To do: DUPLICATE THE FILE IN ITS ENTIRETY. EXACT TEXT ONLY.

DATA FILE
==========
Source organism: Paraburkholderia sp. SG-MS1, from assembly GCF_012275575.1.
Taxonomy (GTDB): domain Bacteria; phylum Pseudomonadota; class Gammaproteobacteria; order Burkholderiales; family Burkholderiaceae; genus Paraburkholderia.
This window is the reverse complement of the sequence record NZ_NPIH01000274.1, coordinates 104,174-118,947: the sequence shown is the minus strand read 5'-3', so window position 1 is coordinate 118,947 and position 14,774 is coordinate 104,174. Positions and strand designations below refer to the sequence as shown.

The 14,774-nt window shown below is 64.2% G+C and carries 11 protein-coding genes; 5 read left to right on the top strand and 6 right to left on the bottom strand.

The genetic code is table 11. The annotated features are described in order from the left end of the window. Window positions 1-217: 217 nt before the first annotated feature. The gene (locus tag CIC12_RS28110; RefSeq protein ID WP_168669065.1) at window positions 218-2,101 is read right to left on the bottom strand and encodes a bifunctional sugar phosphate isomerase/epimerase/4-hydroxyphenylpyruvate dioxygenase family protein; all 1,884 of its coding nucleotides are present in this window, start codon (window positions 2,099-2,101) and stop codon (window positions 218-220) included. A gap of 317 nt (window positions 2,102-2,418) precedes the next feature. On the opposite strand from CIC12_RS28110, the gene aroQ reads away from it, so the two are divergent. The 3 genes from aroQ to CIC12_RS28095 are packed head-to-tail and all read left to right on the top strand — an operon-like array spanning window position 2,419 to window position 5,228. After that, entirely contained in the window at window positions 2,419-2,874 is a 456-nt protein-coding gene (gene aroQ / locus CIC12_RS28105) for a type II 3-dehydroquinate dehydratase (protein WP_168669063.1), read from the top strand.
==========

Source organism: Paraburkholderia sp. SG-MS1, from assembly GCF_012275575.1.
Taxonomy (GTDB): domain Bacteria; phylum Pseudomonadota; class Gammaproteobacteria; order Burkholderiales; family Burkholderiaceae; genus Paraburkholderia.
This window is the reverse complement of the sequence record NZ_NPIH01000274.1, coordinates 104,174-118,947: the sequence shown is the minus strand read 5'-3', so window position 1 is coordinate 118,947 and position 14,774 is coordinate 104,174. Positions and strand designations below refer to the sequence as shown.

The 14,774-nt window shown below is 64.2% G+C and carries 11 protein-coding genes; 5 read left to right on the top strand and 6 right to left on the bottom strand.

The genetic code is table 11. The annotated features are described in order from the left end of the window. Window positions 1-217: 217 nt before the first annotated feature. The gene (locus tag CIC12_RS28110; RefSeq protein ID WP_168669065.1) at window positions 218-2,101 is read right to left on the bottom strand and encodes a bifunctional sugar phosphate isomerase/epimerase/4-hydroxyphenylpyruvate dioxygenase family protein; all 1,884 of its coding nucleotides are present in this window, start codon (window positions 2,099-2,101) and stop codon (window positions 218-220) included. A gap of 317 nt (window positions 2,102-2,418) precedes the next feature. On the opposite strand from CIC12_RS28110, the gene aroQ reads away from it, so the two are divergent. The 3 genes from aroQ to CIC12_RS28095 are packed head-to-tail and all read left to right on the top strand — an operon-like array spanning window position 2,419 to window position 5,228. After that, entirely contained in the window at window positions 2,419-2,874 is a 456-nt protein-coding gene (gene aroQ / locus CIC12_RS28105) for a type II 3-dehydroquinate dehydratase (protein WP_168669063.1), read from the top strand.